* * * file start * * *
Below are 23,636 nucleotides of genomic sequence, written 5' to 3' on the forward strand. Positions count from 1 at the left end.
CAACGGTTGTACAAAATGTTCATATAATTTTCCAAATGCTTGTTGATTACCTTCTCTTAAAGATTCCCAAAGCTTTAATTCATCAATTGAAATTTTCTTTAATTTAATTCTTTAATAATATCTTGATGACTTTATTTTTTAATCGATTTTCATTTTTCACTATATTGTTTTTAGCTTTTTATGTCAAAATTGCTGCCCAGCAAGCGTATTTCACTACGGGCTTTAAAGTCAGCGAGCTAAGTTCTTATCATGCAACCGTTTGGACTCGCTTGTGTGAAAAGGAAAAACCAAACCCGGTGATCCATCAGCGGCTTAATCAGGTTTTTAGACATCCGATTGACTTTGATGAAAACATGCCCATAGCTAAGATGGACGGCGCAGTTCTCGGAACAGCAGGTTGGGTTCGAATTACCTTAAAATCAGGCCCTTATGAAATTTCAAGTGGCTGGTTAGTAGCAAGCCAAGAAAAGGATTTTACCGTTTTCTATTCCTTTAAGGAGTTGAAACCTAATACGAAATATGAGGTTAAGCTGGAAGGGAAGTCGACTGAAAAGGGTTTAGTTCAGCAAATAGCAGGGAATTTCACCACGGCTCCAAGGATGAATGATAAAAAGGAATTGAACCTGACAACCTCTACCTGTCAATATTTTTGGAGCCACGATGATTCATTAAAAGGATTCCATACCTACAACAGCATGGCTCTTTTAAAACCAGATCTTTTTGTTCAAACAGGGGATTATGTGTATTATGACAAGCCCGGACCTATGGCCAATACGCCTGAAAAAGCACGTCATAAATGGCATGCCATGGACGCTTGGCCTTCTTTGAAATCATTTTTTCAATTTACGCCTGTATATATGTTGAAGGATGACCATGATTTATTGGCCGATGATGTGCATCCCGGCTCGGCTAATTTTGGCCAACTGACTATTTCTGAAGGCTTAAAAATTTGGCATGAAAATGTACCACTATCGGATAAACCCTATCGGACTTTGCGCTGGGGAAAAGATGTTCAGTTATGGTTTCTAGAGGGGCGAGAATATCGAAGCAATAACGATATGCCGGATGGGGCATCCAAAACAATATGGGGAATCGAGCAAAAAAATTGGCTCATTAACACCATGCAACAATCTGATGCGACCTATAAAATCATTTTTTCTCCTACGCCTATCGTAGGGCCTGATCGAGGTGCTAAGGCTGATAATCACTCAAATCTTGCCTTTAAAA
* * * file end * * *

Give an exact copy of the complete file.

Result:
Below are 23,636 nucleotides of genomic sequence, written 5' to 3' on the forward strand. Positions count from 1 at the left end.
CAACGGTTGTACAAAATGTTCATATAATTTTCCAAATGCTTGTTGATTACCTTCTCTTAAAGATTCCCAAAGCTTTAATTCATCAATTGAAATTTTCTTTAATTTAATTCTTTAATAATATCTTGATGACTTTATTTTTTAATCGATTTTCATTTTTCACTATATTGTTTTTAGCTTTTTATGTCAAAATTGCTGCCCAGCAAGCGTATTTCACTACGGGCTTTAAAGTCAGCGAGCTAAGTTCTTATCATGCAACCGTTTGGACTCGCTTGTGTGAAAAGGAAAAACCAAACCCGGTGATCCATCAGCGGCTTAATCAGGTTTTTAGACATCCGATTGACTTTGATGAAAACATGCCCATAGCTAAGATGGACGGCGCAGTTCTCGGAACAGCAGGTTGGGTTCGAATTACCTTAAAATCAGGCCCTTATGAAATTTCAAGTGGCTGGTTAGTAGCAAGCCAAGAAAAGGATTTTACCGTTTTCTATTCCTTTAAGGAGTTGAAACCTAATACGAAATATGAGGTTAAGCTGGAAGGGAAGTCGACTGAAAAGGGTTTAGTTCAGCAAATAGCAGGGAATTTCACCACGGCTCCAAGGATGAATGATAAAAAGGAATTGAACCTGACAACCTCTACCTGTCAATATTTTTGGAGCCACGATGATTCATTAAAAGGATTCCATACCTACAACAGCATGGCTCTTTTAAAACCAGATCTTTTTGTTCAAACAGGGGATTATGTGTATTATGACAAGCCCGGACCTATGGCCAATACGCCTGAAAAAGCACGTCATAAATGGCATGCCATGGACGCTTGGCCTTCTTTGAAATCATTTTTTCAATTTACGCCTGTATATATGTTGAAGGATGACCATGATTTATTGGCCGATGATGTGCATCCCGGCTCGGCTAATTTTGGCCAACTGACTATTTCTGAAGGCTTAAAAATTTGGCATGAAAATGTACCACTATCGGATAAACCCTATCGGACTTTGCGCTGGGGAAAAGATGTTCAGTTATGGTTTCTAGAGGGGCGAGAATATCGAAGCAATAACGATATGCCGGATGGGGCATCCAAAACAATATGGGGAATCGAGCAAAAAAATTGGCTCATTAACACCATGCAACAATCTGATGCGACCTATAAAATCATTTTTTCTCCTACGCCTATCGTAGGGCCTGATCGAGGTGCTAAGGCTGATAATCACTCAAATCTTGCCTTTAAAA